“You’ve helped me before.”
“That was before you closed your clinic.”
“There was no way I could keep it open. My time is limited, and Shifter Affairs—”
“You chose Shifter Affairs over helping the needy.” Bryon focuses on me, giving me a disapproving look. “Many of the homeless in this city counted on you to help them when no one else would. Now they have nobody to stop them from dying.”
An argument sits on the tip of my tongue. I am helping those less fortunate by working as a Shifter Affairs coroner. With their resources, I’ll be able to tackle the problems I couldn’t as an inner city doctor. Including the man’s death that brought me out here tonight. “You’re a Royal. With three bears sharing your body and soul, you’re the elite of the shifter world. You—”
Bryon’s laugh cuts me off. He turns toward me and sweeps his hand outward, encompassing the dark alley. “Do you call this the residence of the elite? My ass is frozen, and I haven’t eaten in over twenty-four hours.”
“You’re immortal. You don’t—”
“Immortal doesn’t mean I don’t feel hunger. Doesn’t mean I don’t feel pain either. Just means I won’t die.”
Head dipped, I take a calming breath. Arguing with Bryon will get me nowhere. Truth is, I know all too well what hunger and pain feel like. “A dead shifter was brought in last night. Wolf, a single, not a Royal. Probably a beta, going by his size. If Shifter Affairs hadn’t tagged him as a shifter based on his fingerprints, he would’ve been labeled as a human John Doe. Thomas Michael was a repeat sexual offender, though. He had a file. If I don’t find out anything useful in—”
“Rapists don’t deserve justice.”
Part of me agrees. Part of me knows evil will spread if not curtailed, however. “If I don’t find out anything useful in the next twelve hours, his file will be closed permanently, and his killer will walk free. Do you want that? To have a killer sharing your streets?”
Bryon straightens and pulls his legs closer to his body. “How did he die?”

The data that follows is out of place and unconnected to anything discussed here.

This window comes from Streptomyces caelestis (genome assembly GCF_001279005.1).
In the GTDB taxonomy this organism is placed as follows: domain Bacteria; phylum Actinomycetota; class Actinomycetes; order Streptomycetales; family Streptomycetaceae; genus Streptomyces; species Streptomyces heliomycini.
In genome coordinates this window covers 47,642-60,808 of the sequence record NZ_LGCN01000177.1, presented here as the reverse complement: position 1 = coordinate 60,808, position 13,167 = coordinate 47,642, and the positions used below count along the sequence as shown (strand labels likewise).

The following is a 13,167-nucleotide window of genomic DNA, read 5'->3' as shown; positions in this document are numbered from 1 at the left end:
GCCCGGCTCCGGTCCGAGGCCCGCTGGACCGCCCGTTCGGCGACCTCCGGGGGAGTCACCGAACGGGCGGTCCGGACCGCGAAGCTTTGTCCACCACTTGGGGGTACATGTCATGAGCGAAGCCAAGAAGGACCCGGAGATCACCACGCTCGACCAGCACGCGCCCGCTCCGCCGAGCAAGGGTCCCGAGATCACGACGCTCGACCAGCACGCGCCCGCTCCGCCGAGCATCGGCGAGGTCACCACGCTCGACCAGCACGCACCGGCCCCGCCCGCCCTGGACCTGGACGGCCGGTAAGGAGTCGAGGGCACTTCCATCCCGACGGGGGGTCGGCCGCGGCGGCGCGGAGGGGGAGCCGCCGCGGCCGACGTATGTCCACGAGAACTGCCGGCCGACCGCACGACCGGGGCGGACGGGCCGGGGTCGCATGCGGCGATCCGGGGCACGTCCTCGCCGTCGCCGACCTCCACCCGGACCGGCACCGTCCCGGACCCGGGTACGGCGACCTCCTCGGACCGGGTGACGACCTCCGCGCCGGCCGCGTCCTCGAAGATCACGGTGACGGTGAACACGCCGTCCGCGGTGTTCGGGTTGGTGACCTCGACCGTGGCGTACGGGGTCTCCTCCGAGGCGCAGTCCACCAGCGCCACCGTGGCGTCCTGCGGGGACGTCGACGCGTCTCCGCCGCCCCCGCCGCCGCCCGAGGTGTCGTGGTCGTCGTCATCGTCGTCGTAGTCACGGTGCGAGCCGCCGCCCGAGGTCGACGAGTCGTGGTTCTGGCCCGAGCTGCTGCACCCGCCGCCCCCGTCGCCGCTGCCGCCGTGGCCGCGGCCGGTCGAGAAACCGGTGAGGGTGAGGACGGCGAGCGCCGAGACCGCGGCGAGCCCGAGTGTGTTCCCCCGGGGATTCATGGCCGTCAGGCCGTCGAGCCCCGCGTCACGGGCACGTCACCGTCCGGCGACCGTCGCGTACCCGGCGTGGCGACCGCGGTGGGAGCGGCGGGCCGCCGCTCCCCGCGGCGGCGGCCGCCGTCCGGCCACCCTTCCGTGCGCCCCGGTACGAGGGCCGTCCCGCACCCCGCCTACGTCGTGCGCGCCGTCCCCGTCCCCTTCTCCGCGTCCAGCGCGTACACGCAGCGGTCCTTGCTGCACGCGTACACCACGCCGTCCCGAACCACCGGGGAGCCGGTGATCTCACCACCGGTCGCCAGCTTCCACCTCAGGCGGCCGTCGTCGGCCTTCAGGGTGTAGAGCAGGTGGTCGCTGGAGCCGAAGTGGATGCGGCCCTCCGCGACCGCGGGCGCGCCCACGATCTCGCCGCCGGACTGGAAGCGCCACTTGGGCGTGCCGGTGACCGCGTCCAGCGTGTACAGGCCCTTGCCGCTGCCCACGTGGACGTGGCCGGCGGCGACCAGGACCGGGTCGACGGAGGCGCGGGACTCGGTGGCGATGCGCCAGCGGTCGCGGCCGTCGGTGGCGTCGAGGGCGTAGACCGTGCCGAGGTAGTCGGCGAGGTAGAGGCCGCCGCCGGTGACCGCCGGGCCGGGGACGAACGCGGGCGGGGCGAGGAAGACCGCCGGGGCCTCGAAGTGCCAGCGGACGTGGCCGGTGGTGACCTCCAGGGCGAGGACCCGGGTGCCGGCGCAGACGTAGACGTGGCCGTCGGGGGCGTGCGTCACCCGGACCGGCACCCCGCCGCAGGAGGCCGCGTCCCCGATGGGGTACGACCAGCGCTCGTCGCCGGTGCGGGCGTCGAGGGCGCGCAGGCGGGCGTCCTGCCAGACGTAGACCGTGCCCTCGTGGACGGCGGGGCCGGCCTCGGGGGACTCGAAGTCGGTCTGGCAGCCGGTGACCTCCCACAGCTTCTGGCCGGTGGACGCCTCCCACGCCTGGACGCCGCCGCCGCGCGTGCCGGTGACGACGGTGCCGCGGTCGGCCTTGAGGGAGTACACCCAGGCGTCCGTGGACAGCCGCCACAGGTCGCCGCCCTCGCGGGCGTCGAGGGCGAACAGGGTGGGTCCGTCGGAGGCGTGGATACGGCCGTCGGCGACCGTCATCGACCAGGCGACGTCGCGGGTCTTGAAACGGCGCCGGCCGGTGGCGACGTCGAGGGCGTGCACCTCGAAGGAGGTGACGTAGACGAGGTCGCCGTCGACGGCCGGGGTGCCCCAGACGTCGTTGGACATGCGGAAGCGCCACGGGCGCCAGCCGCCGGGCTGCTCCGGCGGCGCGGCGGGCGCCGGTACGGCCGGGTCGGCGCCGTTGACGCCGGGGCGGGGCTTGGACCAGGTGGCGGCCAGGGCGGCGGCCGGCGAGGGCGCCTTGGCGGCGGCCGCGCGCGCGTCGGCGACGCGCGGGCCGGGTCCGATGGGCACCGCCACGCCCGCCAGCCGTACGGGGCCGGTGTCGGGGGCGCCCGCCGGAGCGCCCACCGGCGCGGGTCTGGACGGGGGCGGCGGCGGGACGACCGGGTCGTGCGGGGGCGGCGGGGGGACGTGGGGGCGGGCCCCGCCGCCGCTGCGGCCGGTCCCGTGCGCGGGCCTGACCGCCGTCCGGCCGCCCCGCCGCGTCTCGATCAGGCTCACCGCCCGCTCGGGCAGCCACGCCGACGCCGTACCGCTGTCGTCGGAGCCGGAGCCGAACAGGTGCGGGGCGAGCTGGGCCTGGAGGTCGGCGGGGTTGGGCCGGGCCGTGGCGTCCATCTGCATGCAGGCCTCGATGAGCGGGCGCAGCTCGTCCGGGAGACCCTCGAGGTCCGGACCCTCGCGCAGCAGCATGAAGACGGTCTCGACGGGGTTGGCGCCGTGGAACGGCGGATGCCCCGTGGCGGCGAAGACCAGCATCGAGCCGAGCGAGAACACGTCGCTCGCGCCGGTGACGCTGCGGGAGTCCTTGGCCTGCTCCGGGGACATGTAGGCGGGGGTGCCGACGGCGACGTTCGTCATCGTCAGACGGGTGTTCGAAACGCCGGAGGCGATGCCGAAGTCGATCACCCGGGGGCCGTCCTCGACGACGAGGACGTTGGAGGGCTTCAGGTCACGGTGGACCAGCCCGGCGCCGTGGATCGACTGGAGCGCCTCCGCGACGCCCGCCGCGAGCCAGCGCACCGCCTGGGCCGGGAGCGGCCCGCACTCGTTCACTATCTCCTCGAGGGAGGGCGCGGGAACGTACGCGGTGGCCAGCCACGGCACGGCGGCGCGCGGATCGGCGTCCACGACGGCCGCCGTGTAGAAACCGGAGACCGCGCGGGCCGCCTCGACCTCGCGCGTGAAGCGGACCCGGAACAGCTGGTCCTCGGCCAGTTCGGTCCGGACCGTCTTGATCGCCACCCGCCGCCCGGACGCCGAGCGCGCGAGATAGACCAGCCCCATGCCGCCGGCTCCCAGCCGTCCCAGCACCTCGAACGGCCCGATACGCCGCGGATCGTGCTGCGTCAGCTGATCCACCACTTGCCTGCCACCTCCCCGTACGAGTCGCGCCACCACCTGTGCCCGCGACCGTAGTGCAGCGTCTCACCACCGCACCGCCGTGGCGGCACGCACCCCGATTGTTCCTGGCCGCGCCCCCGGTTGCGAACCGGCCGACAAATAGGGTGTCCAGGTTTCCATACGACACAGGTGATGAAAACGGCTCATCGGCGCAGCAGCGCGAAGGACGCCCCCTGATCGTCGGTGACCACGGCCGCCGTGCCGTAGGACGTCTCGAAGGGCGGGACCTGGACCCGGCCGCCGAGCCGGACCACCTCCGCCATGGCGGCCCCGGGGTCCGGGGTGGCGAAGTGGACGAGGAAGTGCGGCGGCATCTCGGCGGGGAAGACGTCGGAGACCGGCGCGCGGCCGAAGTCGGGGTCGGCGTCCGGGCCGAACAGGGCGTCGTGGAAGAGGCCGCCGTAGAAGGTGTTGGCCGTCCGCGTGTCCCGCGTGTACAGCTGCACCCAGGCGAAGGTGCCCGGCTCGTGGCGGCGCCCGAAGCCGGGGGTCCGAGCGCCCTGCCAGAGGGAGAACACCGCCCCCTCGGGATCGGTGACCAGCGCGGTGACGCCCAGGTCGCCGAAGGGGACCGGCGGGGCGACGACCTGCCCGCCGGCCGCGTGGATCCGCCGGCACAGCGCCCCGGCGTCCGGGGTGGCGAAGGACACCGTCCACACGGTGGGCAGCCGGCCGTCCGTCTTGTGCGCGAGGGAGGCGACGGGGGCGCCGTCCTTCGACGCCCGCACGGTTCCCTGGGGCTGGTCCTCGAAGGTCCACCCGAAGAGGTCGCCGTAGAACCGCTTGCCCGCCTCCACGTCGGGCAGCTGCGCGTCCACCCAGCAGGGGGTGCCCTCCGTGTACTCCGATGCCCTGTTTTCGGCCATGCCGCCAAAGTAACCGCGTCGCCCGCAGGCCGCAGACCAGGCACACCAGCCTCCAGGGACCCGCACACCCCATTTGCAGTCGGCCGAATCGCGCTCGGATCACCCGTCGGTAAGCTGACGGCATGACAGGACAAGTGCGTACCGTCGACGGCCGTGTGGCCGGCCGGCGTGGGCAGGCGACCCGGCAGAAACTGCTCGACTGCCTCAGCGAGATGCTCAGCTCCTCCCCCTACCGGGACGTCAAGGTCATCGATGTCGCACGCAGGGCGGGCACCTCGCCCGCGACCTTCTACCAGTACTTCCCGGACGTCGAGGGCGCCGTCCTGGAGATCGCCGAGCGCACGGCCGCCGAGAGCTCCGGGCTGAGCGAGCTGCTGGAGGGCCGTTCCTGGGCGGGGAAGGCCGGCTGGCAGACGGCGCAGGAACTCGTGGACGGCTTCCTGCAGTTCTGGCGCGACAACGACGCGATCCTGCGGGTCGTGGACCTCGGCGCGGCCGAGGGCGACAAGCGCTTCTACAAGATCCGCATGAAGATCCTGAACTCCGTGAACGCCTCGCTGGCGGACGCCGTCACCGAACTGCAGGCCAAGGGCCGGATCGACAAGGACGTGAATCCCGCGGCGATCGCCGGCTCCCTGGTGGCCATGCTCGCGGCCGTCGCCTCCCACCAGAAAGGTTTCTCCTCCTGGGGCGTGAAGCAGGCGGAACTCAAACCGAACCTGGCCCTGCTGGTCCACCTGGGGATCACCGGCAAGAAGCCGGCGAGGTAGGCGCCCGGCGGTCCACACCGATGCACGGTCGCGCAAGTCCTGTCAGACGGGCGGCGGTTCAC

“At first glance, it looks like he swallowed a bullet.” My stomach rolls. No matter how many times I’ve seen death, I can’t stop my visceral response. The sight of dead bodies literally makes me sick. “Toxicology report shows an unknown drug with a similar makeup to Elixir that caused cardiac arrest before the gunshot.”
And for mortal single shifters with only one animal sharing their souls, cardiac arrest is enough to end their long lives.
“Not suicide, then.” Bryon doesn’t sound surprised by this fact.
“Nope. His body was found washed up along the riverbank several miles outside town. No gun was retrieved. Nothing in his possession. He didn’t even have shoes on.” I brace my body with my left hand on the ground. Cold water soaks into my knit glove. I don’t move it. I hold Bryon’s gaze. “I’m looking for what he might’ve been involved in that got him killed. Was he dealing? Cross a dealer? Saw something he shouldn’t have?”
“And you think I’d know something about his death?” Bryon smacks his palm against the sidewalk, splashing icy water onto my hand. His voice takes on a gravelly edge, not quite a growl but something equally as ominous. “Why? Because you think I’m involved?”
“Because I think if there was something going on in your city, you’d know.” Out of all the homeless shifters calling this city home, Bryon is the oldest, claiming to have roamed these streets since the late seventeen hundreds.
“This isn’t my city.” His voice turns gruffer, sending chills down my spine. “Not anymore.”
“Who does it belong to, then? One of the newcomers?” And if so, I’m out of luck. I don’t know who they are. I never met them.
Bryon leans closer. A whiff of evergreen reaches me over the stench of living on the streets. He lowers his voice to a near whisper, making me lean even closer, until his rough beard brushes against my cheek. “You’re going to get yourself killed coming here and asking these sorts of questions, Miss Lyla.”